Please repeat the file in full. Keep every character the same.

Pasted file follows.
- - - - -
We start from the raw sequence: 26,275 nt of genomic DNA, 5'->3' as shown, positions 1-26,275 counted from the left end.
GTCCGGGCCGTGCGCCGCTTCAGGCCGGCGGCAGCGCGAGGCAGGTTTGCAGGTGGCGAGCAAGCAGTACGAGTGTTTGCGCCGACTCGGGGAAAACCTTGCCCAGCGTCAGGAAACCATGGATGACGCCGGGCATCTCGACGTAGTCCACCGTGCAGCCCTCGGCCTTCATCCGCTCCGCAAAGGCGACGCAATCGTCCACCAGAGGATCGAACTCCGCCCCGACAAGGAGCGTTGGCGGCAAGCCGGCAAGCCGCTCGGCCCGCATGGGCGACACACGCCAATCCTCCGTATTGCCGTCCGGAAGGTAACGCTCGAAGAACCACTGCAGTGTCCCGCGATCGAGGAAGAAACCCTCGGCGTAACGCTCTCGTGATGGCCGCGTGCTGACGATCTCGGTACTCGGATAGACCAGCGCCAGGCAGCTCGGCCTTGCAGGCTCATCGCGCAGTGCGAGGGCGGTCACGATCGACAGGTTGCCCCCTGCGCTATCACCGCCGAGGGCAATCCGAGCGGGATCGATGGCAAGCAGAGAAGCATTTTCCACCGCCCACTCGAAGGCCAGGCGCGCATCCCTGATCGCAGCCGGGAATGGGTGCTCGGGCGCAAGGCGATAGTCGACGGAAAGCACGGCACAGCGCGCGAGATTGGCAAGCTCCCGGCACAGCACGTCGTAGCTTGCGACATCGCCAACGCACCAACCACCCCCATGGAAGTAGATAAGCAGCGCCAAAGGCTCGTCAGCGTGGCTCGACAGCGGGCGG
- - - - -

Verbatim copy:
We start from the raw sequence: 26,275 nt of genomic DNA, 5'->3' as shown, positions 1-26,275 counted from the left end.
GTCCGGGCCGTGCGCCGCTTCAGGCCGGCGGCAGCGCGAGGCAGGTTTGCAGGTGGCGAGCAAGCAGTACGAGTGTTTGCGCCGACTCGGGGAAAACCTTGCCCAGCGTCAGGAAACCATGGATGACGCCGGGCATCTCGACGTAGTCCACCGTGCAGCCCTCGGCCTTCATCCGCTCCGCAAAGGCGACGCAATCGTCCACCAGAGGATCGAACTCCGCCCCGACAAGGAGCGTTGGCGGCAAGCCGGCAAGCCGCTCGGCCCGCATGGGCGACACACGCCAATCCTCCGTATTGCCGTCCGGAAGGTAACGCTCGAAGAACCACTGCAGTGTCCCGCGATCGAGGAAGAAACCCTCGGCGTAACGCTCTCGTGATGGCCGCGTGCTGACGATCTCGGTACTCGGATAGACCAGCGCCAGGCAGCTCGGCCTTGCAGGCTCATCGCGCAGTGCGAGGGCGGTCACGATCGACAGGTTGCCCCCTGCGCTATCACCGCCGAGGGCAATCCGAGCGGGATCGATGGCAAGCAGAGAAGCATTTTCCACCGCCCACTCGAAGGCCAGGCGCGCATCCCTGATCGCAGCCGGGAATGGGTGCTCGGGCGCAAGGCGATAGTCGACGGAAAGCACGGCACAGCGCGCGAGATTGGCAAGCTCCCGGCACAGCACGTCGTAGCTTGCGACATCGCCAACGCACCAACCACCCCCATGGAAGTAGATAAGCAGCGCCAAAGGCTCGTCAGCGTGGCTCGACAGCGGGCGG